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Landlords call for extension to safety certificates

Sally Walmsley
Written by Sally Walmsley

Landlords are calling for a six-month extension to the validity of all gas and electrical safety certificates to cover for the impact of the coronavirus. 

This comes in response to a survey showing that 38 per cent of landlords are struggling to source maintenance contractors to undertake required work and just over a third are having difficulties undertaking work in their properties because of either themselves, or their tenants, self-isolating.

Tenant concerns

With tenants also concerned about letting people into their rental properties, the National Residential Landlords Association (NRLA) is calling for gas and electrical safety certificates expiring over the six months period from 1st April to be extended for six months.

This would be in line with the government’s approach to MOT certificates. 

This would provide the time that landlords need to ensure routine, but legally binding checks, can take place at a point when the danger of spreading the virus in rental properties is at least reduced.

The NRLA is also calling on the government to delay until next year the introduction of new routine Electrical Installation Condition Reports which are due to come into force from 1st July. 

These will involve inspectors checking the wiring in all rooms of a property, possibly taking a number of hours, making it impossible for tenants to properly isolate. 

Ben Beadle, Chief Executive of the NRLA, said: “Whilst landlords should ensure that urgent work to ensure properties are safe for tenants is carried out, routine maintenance and checks need to be delayed to prevent the spread of coronavirus.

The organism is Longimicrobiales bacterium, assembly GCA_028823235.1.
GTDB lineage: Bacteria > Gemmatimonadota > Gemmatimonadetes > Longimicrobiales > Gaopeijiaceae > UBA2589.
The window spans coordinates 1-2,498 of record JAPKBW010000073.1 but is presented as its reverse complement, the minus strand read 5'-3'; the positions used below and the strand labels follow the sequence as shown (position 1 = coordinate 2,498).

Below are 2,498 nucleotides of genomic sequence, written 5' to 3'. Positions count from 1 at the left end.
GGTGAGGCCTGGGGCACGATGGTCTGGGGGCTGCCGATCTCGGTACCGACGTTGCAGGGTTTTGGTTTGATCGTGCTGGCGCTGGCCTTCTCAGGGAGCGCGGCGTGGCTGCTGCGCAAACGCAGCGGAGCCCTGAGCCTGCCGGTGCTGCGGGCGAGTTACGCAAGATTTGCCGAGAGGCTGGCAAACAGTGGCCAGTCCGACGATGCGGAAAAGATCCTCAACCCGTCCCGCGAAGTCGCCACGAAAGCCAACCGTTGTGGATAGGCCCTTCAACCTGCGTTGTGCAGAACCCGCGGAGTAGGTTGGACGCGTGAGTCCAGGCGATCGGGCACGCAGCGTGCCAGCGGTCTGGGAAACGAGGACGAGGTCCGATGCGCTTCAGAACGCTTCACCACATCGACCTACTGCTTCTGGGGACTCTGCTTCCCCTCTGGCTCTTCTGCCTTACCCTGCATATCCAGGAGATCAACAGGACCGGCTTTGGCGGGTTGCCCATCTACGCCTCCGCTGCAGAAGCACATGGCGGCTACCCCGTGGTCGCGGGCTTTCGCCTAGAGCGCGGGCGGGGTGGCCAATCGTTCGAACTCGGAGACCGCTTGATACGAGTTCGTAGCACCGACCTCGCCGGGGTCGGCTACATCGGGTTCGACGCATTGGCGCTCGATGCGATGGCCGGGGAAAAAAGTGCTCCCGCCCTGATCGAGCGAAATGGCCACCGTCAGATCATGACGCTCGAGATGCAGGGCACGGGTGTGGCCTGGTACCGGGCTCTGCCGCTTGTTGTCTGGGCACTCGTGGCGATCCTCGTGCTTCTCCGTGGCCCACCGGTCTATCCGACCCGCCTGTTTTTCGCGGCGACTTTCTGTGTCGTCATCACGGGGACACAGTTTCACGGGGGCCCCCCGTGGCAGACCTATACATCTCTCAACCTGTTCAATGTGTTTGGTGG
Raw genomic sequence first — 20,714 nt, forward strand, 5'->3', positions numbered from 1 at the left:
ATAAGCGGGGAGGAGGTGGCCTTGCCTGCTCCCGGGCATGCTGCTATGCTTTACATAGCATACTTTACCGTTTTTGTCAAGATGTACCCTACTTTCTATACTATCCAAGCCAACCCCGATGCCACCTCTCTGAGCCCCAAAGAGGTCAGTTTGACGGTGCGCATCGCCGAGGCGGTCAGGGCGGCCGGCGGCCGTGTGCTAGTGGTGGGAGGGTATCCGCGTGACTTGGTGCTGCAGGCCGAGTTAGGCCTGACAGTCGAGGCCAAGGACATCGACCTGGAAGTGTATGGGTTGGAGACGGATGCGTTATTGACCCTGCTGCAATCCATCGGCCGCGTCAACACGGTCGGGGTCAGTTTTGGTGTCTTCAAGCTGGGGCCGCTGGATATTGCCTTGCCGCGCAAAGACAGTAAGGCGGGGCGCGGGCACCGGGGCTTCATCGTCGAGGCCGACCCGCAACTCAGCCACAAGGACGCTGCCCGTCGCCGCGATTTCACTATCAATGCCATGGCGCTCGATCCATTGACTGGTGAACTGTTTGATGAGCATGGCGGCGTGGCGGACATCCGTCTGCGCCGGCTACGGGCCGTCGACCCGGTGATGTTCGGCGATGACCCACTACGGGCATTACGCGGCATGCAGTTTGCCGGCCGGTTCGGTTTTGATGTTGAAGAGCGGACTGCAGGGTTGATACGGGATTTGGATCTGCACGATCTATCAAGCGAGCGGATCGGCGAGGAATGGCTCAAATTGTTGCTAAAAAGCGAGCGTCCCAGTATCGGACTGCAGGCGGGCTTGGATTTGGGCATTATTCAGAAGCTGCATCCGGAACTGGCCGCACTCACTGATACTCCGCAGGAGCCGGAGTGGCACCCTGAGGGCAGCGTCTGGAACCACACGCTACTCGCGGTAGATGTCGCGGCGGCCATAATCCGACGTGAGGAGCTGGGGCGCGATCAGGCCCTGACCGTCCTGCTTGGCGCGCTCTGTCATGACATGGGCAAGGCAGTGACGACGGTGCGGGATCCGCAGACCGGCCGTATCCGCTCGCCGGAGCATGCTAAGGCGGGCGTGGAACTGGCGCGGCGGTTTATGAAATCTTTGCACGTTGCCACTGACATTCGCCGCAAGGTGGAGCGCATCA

“Extending the life of gas and electrical safety certificates will protect landlords and tenants from unnecessary contact and provide landlords with legal protection from enforcement action where they are simply unable to get such work undertaken through no fault of their own.”  

More information

For more information on coronavirus and your lettings visit the NRLA’s dedicated coronavirus pages, which can be found here.

The NRLA is also running a series of weekly webinars exploring how landlords can manage their portfolios and businesses during the Coronavirus outbreak. For more information click here.

About the author

Sally Walmsley

Sally Walmsley

Sally Walmsley is the Magazine and Digital Editor for the NRLA. With 20 years’ experience writing for regional and national newspapers and magazines she is responsible for editing our members' magazine 'Property', producing our articles for our news site, the weekly and monthly bulletins and editorial content for our media partners.